The county’s first sexually transmitted disease (STD) testing kiosk in a college setting is now available at Los Angeles Trade-Technical College. The digital tablet and touch-screen kiosk was installed in the student health center at Elm Hall to make STD home testing kits more widely and immediately available. In the first four hours of its launch, the kiosk at Trade-Technical College had 20 orders, reinforcing a message of empowerment to women who want to find out about their health and wellbeing in an easy and reliable manner. The kiosk is part of a larger information and testing program spearheaded by Los Angeles County Board of Supervisors Chairman Mark Ridley-Thomas to help increase awareness about sexually transmitted diseases. The Second Supervisorial district has the largest rates of in his district, where STDs like Chlamydia and gonorrhea. The statistics are stark. In 2010, there were 20,337 Chlamydia cases and 2,136 gonorrhea cases reported in females ages 15-24. The kiosk is part of the Los Angeles County Department of HIV And STD Programs award-winning “I Know” home test kit program launched in 2009. New digital tablets and touch-screen kiosks now make home testing kits more widely and immediately available to women. Women who use the kiosks or digital tablets to order a kit are able to receive their kit on the spot, without waiting for it to arrive by mail. All “I Know” materials and the website are available in both English and Spanish, and there is no cost to use the home testing program. The kiosk enables secure access to the program’s website to record kit orders, so that women can later obtain their results from the program website, or by calling a toll-free number. Women throughout the Ccounty will be continue to be able to order kits from the www.DontThinkKnow.org website, or by calling the County STD Program’s toll-free hotline number, 1-800-758-0880, to have test kits sent to them by mail. “We must endeavor to reduce these rates of infection,” said Chairman Ridley-Thomas. “Education and empowerment are essential tools to addressing this problem.” Young African American and Latina women bear a disproportionate burden from these infections. In 2010, there were 19,831 reported cases of Chlamydia and 2,481 reported cases of gonorrhea among African American and Latina women. These totals represent more than two-thirds of all reported female Chlamydia cases, and more than 72% of all reported female gonorrhea cases, in 2010. The burden of these infections is especially heavy on younger African American and Latina women ages 15-24, who had roughly 7 in 10 of all Chlamydia and Gonorrhea cases among African American and Latina women. Chlamydia rates are much higher for young African American and Latina women; and Gonorrhea rates are much higher among African American women. Among Latinas ages 20-24, Chlamydia rates (cases per 100,000 population) are nearly double that of white women of the same age; among African American women 20-24, the rate exceeds six times that of whites. The disparity is even greater in the Gonorrhea rate for African American women ages 20-24, which is more than nine times that of whites, and nearly twelve times that of Latinas. These disparities are similar among 15-19 year-olds. “This program has been incredibly successful in promoting testing and finding STD cases,” said the Dr. Peter Kerndt, former STD Program Director at the Los Angeles County Department of Public Health, noting that few clinics can show a comparable rate of case detection, and that none can perform testing for such a broad cross-section of at-risk women. In addition, according to Dr. Kerndt, not all women can or will access a clinic, due to lack of transportation, privacy fears, or the lack of symptoms typical of these STDs. The program has proved both popular and effective. Well over 6,000 kits have been ordered through the program since its launch in June 2009. In 2012, a total of 1,179 specimens were sent to the Public Health Lab through the program; and 9.4% of testable specimens were positive for either Chlamydia or gonorrhea – a case-detection rate that exceeds that of many clinics serving young women. The program received a National Association of Counties achievement award in 2010, and has sparked interest in many other jurisdictions. In addition, an evaluation study of the “I Know” media campaign in 2009 found that women who had seen the campaign were 1.5 times more likely to have been tested for Chlamydia and Gonorrhea in the past six months. Plans are underway to expand the program to three other California counties in 2013. For more information about the “I Know” program, click here.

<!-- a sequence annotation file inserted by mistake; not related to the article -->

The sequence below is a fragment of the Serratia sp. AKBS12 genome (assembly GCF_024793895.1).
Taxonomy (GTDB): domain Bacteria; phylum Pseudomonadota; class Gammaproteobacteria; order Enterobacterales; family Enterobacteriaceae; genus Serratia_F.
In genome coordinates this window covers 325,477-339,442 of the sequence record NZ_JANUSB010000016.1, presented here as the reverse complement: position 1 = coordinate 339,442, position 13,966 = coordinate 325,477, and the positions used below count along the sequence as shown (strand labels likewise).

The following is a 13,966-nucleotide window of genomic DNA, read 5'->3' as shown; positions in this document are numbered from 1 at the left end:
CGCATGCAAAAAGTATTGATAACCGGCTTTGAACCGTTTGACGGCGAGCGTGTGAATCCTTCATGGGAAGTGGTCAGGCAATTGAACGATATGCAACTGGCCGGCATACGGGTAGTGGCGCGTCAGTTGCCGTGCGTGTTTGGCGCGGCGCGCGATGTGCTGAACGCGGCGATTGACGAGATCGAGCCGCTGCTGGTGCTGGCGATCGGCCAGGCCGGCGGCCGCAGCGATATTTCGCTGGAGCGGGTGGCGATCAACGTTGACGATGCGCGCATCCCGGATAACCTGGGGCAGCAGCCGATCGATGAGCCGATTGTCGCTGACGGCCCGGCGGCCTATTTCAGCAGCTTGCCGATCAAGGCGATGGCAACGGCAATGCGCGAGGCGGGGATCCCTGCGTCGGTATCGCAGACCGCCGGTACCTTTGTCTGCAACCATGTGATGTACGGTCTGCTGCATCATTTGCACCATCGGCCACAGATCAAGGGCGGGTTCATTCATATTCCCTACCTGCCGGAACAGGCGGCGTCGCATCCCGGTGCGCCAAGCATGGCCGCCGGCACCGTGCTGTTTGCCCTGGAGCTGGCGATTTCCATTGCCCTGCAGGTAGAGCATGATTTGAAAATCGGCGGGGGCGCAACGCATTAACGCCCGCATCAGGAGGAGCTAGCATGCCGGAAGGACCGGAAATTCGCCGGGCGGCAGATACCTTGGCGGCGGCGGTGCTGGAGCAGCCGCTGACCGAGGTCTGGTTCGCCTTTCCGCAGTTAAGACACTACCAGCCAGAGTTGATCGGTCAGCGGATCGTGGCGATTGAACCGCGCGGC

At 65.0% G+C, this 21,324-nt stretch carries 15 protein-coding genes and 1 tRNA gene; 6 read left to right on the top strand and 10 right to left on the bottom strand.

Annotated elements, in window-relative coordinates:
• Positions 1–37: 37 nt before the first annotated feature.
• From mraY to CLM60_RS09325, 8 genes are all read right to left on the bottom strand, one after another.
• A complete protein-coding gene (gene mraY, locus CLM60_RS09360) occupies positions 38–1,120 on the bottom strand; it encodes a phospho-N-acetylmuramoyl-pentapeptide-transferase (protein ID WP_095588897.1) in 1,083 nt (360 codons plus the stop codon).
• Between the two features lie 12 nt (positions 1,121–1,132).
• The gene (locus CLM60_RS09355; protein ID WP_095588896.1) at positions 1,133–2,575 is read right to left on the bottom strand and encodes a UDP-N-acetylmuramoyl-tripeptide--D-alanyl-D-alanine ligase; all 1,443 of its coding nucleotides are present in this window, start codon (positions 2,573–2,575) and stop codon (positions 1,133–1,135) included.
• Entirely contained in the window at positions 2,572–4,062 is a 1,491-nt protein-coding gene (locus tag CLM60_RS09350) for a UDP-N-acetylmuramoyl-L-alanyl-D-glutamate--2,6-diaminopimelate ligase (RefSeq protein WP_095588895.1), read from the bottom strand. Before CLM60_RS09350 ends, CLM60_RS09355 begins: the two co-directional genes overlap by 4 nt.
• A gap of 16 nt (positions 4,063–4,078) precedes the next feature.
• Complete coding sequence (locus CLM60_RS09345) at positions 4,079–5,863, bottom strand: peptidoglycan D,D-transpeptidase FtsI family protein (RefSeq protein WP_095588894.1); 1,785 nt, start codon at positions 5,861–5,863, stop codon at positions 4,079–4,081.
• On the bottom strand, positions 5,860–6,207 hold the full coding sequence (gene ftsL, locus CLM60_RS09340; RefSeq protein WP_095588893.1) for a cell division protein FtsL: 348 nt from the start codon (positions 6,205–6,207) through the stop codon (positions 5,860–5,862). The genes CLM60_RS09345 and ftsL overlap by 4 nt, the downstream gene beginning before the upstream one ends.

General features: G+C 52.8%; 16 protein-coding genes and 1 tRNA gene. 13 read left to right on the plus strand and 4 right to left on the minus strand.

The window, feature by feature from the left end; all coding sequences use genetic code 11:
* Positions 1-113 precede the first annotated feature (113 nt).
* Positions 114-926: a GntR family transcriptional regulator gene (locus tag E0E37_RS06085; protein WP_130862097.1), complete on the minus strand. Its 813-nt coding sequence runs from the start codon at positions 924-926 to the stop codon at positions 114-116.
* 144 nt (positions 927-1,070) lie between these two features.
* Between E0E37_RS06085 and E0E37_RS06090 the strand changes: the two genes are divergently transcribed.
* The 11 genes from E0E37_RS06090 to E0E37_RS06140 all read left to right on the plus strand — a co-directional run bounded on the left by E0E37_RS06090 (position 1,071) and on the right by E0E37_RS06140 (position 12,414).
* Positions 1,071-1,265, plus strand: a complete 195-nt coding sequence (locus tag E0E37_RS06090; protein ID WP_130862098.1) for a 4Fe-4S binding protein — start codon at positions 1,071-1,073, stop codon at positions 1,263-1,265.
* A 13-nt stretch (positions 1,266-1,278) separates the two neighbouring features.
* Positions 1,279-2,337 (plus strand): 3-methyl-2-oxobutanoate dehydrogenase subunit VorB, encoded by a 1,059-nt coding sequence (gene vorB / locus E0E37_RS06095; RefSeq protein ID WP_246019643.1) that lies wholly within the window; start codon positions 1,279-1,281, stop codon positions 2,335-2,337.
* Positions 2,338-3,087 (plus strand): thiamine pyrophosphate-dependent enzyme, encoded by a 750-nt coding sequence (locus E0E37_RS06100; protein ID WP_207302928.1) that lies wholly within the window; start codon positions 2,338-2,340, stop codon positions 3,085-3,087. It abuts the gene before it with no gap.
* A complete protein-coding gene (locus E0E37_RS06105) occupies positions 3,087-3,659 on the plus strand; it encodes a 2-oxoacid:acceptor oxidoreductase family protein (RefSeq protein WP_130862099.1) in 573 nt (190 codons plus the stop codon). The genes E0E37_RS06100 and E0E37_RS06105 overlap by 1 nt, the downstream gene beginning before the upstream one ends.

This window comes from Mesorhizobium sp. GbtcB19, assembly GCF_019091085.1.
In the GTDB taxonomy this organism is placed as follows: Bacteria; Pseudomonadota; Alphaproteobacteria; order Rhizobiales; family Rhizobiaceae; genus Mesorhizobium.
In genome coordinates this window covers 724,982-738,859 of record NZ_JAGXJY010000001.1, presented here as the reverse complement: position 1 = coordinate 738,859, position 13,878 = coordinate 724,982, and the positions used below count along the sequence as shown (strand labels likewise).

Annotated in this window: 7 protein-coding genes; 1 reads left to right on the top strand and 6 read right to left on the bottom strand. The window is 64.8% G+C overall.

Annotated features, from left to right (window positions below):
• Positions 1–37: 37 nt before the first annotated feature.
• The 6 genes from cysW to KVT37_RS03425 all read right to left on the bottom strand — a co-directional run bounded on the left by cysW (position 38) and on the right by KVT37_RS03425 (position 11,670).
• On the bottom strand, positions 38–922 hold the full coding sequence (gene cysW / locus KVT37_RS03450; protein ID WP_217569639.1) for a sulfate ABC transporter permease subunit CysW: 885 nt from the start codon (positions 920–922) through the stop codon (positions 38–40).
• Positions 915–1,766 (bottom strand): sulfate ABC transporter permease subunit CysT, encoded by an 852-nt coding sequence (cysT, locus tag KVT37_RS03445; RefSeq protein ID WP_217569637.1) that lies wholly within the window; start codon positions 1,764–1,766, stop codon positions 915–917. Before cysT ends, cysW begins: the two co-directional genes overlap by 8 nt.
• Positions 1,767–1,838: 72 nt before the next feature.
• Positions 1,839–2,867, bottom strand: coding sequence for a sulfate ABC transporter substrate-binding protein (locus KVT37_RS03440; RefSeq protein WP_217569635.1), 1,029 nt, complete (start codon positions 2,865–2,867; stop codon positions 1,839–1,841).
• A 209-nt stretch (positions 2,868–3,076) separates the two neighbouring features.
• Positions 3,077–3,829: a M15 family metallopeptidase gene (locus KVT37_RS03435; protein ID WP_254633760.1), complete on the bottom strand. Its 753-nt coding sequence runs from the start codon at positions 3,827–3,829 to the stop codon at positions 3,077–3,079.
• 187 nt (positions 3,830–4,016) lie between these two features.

The Second District STD Control Plan

SEXUALLY TRANSMITTED DISEASES (STD)

We as adults are failing our youth if we don’t provide them with the proper tools to evaluate their choices so that they are able to make the best decisions.  We are also failing our young people if we don’t adequately convey an understanding that they are a big part of the society, that they are vital to the structure of our communities and that their wellbeing is of utmost importance. We need an approach that goes beyond graphs, statistics, maps and data to provide direction to our youth.

The Second District STD Control Plan embraces a comprehensive community-engaged strategy that seeks to give youth the best available guidance and tools to enable them to make better choices regarding their physical, mental and sexual health. A clinical approach alone will not be effective in preventing STD without addressing the underlying issues of self-worth and self-respect.  Through this initiative, we want to enable the youth to value themselves enough to take action to protect themselves from high-risk behaviors.

The Second District STD Control Plan incorporates six components:

  • Community Engagement
  • Expanded Screening
  • Social Marketing
  • Case Management
  • School Level Programs
  • Public Relations

The STD Community Advisory Group (CAG) meetings are held with stakeholders, service providers and community leaders.  Below are the agendas and the meeting minutes for the past meetings.

 

Second District STD Control Plan Community Stakeholder Group 2012 Meeting Agendas and Minutes: